A new Republican technology firm that hopes to make a splash in 2018 is debuting artificial intelligence-enhanced micro-targeting and data analytics.
Genus AI, backed by $1 million in seed money, according to a company spokesman, is headquartered in London. That’s where the personnel behind the artificial intelligeince technology are based. But the firm, scheduled to launch on Tuesday, is opening a Washington, D.C., office.
Jesse Kamzol, former chief data officer at the Republican National Committee, has been hired to run it. Kamzol worked at the RNC from 2015-17, the height of operations for the committee’s modernized, campaign-style data and field programs that were the foundation of President Trump’s ground game.
“During my 12-year tenure at the RNC I have seen the tremendous impact of technology on strategy, operations and execution of campaigns. Genus AI platform can be truly transformative for issue advocacy, political and other campaigns and I look forward to helping realise its full potential,” Kamzol said in a statement.
Advanced micro targeting and data analytics have become a crucial element of political campaigns. Done properly, reams of specific data points on millions of individual voters are gathered to allow campaigns to effectively communicate with them and turn them out to vote. The data is used for predictive modeling to help steer campaign resources to where they are needed most.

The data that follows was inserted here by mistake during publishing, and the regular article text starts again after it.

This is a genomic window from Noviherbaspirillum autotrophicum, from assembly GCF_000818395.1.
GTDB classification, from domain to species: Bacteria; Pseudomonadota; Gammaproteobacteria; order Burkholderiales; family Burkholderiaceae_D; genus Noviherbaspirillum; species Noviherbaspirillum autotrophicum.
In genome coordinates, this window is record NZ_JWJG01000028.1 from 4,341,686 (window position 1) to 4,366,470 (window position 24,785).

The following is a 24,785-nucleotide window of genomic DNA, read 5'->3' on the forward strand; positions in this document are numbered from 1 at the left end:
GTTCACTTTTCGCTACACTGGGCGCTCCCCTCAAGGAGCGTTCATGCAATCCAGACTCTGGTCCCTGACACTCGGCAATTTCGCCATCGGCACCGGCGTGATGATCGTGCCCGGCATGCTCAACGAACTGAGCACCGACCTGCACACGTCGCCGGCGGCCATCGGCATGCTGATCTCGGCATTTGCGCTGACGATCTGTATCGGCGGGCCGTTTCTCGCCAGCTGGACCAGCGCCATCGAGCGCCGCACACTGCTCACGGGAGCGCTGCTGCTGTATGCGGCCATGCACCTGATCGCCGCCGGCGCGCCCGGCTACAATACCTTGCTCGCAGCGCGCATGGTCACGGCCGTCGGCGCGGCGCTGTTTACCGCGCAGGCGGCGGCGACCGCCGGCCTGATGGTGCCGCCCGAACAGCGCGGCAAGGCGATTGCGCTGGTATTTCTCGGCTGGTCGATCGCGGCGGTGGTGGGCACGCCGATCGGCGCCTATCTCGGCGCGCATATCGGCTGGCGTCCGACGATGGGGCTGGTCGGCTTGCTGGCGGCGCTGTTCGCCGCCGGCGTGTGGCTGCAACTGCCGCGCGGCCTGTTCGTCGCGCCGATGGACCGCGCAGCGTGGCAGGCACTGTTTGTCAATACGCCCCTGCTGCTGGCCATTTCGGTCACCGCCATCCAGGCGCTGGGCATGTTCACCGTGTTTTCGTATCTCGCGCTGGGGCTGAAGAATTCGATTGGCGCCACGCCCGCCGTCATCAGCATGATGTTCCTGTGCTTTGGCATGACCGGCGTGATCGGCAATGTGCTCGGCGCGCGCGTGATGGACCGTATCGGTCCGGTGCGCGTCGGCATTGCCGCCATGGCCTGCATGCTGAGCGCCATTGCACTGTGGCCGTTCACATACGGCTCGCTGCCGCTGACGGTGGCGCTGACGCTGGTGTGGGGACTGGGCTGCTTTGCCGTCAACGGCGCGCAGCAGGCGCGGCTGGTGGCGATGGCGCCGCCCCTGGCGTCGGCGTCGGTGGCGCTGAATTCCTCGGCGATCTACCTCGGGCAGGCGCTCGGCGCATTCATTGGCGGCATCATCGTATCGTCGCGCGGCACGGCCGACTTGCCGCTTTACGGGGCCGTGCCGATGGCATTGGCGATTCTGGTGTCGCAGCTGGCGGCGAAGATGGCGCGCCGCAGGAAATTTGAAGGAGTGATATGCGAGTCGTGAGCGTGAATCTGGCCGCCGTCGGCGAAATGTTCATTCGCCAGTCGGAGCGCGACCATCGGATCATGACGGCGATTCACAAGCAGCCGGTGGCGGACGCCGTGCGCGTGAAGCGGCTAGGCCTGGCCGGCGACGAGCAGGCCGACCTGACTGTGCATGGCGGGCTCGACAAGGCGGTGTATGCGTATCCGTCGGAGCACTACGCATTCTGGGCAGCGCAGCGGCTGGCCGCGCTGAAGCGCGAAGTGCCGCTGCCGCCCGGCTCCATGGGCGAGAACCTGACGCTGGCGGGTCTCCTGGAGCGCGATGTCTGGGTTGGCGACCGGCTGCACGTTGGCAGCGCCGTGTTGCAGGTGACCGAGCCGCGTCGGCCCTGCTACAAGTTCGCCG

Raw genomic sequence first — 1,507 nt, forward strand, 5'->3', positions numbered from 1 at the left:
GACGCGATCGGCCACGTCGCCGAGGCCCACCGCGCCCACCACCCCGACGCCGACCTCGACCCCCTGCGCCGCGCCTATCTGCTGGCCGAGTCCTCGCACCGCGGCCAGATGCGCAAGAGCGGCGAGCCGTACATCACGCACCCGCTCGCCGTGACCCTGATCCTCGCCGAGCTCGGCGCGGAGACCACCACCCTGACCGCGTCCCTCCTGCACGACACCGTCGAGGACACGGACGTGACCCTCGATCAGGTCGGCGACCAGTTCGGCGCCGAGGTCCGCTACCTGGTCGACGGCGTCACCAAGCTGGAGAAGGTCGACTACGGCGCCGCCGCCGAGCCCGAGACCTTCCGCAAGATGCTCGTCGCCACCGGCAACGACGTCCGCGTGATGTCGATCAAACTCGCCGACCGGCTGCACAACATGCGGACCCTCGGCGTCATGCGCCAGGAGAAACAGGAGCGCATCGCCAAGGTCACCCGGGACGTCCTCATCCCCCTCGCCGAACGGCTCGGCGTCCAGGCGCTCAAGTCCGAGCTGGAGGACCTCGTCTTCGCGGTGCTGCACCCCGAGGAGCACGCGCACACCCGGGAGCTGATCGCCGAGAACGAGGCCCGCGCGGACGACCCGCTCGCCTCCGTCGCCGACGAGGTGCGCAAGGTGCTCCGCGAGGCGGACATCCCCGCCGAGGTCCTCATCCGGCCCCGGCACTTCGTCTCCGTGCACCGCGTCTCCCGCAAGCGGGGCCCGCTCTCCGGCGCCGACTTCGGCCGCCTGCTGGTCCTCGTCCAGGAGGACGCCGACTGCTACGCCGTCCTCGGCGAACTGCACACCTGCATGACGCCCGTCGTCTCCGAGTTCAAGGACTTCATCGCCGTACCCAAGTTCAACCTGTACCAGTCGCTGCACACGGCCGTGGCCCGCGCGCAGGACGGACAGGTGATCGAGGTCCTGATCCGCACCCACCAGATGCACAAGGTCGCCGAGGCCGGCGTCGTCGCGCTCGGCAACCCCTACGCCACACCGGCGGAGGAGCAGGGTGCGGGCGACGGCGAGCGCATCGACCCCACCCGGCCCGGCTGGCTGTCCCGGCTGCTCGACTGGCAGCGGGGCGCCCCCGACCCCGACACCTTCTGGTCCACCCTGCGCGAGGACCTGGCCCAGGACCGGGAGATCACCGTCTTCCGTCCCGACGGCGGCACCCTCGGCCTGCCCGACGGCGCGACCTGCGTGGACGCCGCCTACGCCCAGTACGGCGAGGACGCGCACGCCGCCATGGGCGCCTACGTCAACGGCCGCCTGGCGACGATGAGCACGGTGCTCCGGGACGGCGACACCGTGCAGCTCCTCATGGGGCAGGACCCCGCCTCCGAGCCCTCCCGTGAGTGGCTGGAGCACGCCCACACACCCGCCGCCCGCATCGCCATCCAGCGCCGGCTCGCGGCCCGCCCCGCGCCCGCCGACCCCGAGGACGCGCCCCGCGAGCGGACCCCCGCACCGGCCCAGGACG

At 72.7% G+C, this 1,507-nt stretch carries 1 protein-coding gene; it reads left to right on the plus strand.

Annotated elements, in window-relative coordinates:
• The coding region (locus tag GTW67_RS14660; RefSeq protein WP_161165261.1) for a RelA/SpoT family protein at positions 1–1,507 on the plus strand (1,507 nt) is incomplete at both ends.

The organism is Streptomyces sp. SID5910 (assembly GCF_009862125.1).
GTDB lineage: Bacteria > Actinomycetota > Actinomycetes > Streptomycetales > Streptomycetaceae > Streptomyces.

Kamzol said Genus AI’s use of artificial intelligence will improve a campaign’s ability to shape and model the electorate through technology that is swift, self-learning and less dependent on human input.
In a press release, Genus AI desecribed its product this way:
“Genus AI is a next generation artificial intelligence platform. It combines advances in the fields of machine learning, neuroscience, psychology, and behavioural sciences. The platform is powered by deep learning and focuses on enabling businesses to engage existing and new customers in an emotionally intelligent way. The platform is engineered to continuously learn and adapt while helping organisations to better understand and interact with people around the world.”
This post originally appeared on Washington Examiner